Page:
September 8, 2003
I thought it would be a good idea to jump-start our Masonic Education by a short discussion of Masonic philosophy. Now, I can’t do that in the one or two minutes I target for these talks, but since you’ve had the whole summer off, I’ll use a couple of extra minutes from the summer for some “august” remarks.
In past sessions I’ve opened up some of the meanings of Masonic symbols and allegorical stories. That seems to me, now, to be a bit like opening a jigsaw puzzle box and picking up individual pieces and marveling at the pretty colors and unusual shapes. It is useful and interesting, but it has to miss any larger picture.
You might recall the comments about Nature I gave last April. In that discussion I read the opening sentence of the Declaration of Independence, written in part by Mason Benjamin Franklin, which cited the laws of Nature and Nature’s God as justifying the Declaration. And, I pointed out the direct connection to Masonic ritual wherein we refer to Nature and that “Great Book of Revelation”, or in other words, as Franklin said, the laws of Nature and Nature’s God.
I wondered to myself - Where did this dual concept of Nature and God come from and why was it expressed this way in Masonry? Here was another puzzle piece to look at. It is not specifically Judeo-Christian; Judeo-Christian belief treats Nature as being subordinate to Divine law, not co-equal. So there’s no direct line there. It has a little bit of the eastern or oriental flavor to it, but the eastern religious philosophies focus on the individual, not the GAOTU or Nature. So, it doesn’t seem to be current religious philosophy.
I fell into the ‘maybes’. Maybe it was something that ‘just’ evolved in Masonic ritual. But that doesn’t ‘just’ happen in Masonry - we have Landmarks of the Craft that forbid that kind of arbitrary change. We might forget what something means but we don’t make major changes to ritual, and this kind of thing is major. So, it must have been intentional, but why?, and from where? And the last ‘maybe’ I came up with was that maybe it was a philosophy rooted more deeply in time. And there I sat with a big mental, “Humph!”, until this summer.
[By the way, that was July’s time I just used. Now I’ll continue with August’s time.]
I was reading “The Nature of the Gods” by Cicero, a Roman who lived at the time of Julius Caesar (or about 2,000 years ago). This book was a dialogue, in argument form, that expressed the differences among the main ancient Greek religious philosophies - Epicureanism, Stoicism, and the Academy - especially as they addressed the Divine, Nature, and Man. Now Brothers, I want you to know I’d much rather be reading a good murder mystery or spy thriller, but sometimes you read what’s on hand. And, what do you know? When I read the Stoic arguments, some bells starting ringing.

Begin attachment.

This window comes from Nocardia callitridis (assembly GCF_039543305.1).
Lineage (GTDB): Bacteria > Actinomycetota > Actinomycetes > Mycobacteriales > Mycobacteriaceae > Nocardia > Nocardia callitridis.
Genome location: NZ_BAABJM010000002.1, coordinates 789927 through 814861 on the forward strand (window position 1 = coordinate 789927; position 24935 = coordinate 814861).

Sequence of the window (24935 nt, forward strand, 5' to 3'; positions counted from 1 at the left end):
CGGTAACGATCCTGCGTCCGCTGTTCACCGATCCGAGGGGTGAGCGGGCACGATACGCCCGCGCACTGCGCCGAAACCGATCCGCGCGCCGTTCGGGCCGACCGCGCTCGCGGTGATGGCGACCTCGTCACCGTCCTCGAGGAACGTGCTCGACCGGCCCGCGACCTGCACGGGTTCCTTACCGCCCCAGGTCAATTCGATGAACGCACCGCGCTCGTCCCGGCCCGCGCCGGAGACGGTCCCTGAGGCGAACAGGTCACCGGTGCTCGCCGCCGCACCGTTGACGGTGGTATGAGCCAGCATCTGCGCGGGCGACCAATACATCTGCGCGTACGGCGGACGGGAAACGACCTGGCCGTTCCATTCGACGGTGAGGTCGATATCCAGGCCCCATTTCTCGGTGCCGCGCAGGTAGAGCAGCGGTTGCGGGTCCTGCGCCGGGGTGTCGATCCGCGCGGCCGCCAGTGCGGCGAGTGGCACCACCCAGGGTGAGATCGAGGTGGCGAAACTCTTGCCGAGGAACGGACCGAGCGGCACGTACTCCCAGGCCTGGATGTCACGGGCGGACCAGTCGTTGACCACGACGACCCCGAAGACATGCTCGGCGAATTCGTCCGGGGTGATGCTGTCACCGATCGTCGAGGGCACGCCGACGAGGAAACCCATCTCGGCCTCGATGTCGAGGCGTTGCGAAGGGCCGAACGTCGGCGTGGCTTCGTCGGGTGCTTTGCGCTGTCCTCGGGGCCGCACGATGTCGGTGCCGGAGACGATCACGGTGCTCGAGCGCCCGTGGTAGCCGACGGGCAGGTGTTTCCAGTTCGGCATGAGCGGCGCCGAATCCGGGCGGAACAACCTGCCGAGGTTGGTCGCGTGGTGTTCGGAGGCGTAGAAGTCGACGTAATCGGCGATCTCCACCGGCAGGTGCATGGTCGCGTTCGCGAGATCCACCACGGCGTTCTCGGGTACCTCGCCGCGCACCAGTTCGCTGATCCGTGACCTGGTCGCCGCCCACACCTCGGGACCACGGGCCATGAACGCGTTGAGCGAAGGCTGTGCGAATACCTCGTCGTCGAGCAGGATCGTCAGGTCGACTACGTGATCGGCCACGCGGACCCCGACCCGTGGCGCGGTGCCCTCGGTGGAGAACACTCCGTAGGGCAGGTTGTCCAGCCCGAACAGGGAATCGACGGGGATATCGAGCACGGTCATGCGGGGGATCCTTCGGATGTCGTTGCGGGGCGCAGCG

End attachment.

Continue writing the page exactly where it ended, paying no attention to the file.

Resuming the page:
The Stoic philosophy originated around 300 BC with a man named Zeno who came from Asia-Minor, the far eastern part of the greater Greek empire. We’ve all heard the expression, “To be stoic in the face of adversity”, or “to keep a stiff upper lip” and other sayings like that. Well, this is the source. Zeno always stood next to a particular column in the agora, or meeting place, of Athens. The Greek word for column is ‘stoa’. His followers, gathered around the column, or stoa, became known as Stoics.
The Stoic philosophy taught that man’s greatest need was to be able to cope with sorrow, disappointment, and misfortune - and the way to attain this ability was through virtuous living according to man’s rational nature.
The Stoics also believed in Divine Providence, and had a dual concept of what that meant - it was understanding the laws of Nature which determine everything, and believing in a Deity’s loving care for the needs of mankind.
In other words, belief in the laws of Nature and Nature’s God and virtuous, rational living to achieve peace of mind. - Sounds familiar?
[We have now used August’s time, so let’s finish with September’s.]
Now it began to make sense. At the time of the Masonic revival in the early 1700s, the educated in Europe and greater England were in the throes of “The Enlightenment”. One of the key features of this ‘enlightenment’ was a re-awakening to the Greek philosophies (after about 1500 years of pretty rigid Christian theosophical dogma). The Greek philosophy popularly embraced at that time was the Stoic - and in the Stoic philosophy, the principal ‘virtues’ were the ones formulated around 500 BC. In Masonry, we call them the four Cardinal Virtues - Temperance, Fortitude, Prudence, and Justice.
Remember ‘Fortitude’? It is that strength of character or mind whereby we are enabled to undergo any pain, peril, or danger when deemed prudentially expedient. Very Stoic. Very Rational. And in a flash I began to see the outline of the Masonic jigsaw puzzle and got a quick look at the picture on the box.
What do Masons most desire? - Light. Throughout the Lecture of the Entered Apprentice Degree, Masonry’s ‘light’ teaches a philosophy of personal behavior, leading to Wisdom. So, here’s the connection in Masonic philosophy: - According to Lecture, a Lodge is metaphorically said to supported by three great pillars (or columns, or stoa) denominated Wisdom, Strength, and Beauty.
Now, visualize this metaphor - As the pillar of Wisdom is to the Lodge, so is the column of Stoic philosophy to Masonry. That’s the outline of the puzzle; it is the Masonic Framework of Philosophy.
I’ll end with this thought - The next time you hear the Lecture of the Entered Apprentice Degree, listen to the voices underneath the Lecture - Stoic voices from thousands of years away echoing off one column, in one ancient city - right to you.
Br. Stephen C. Harrington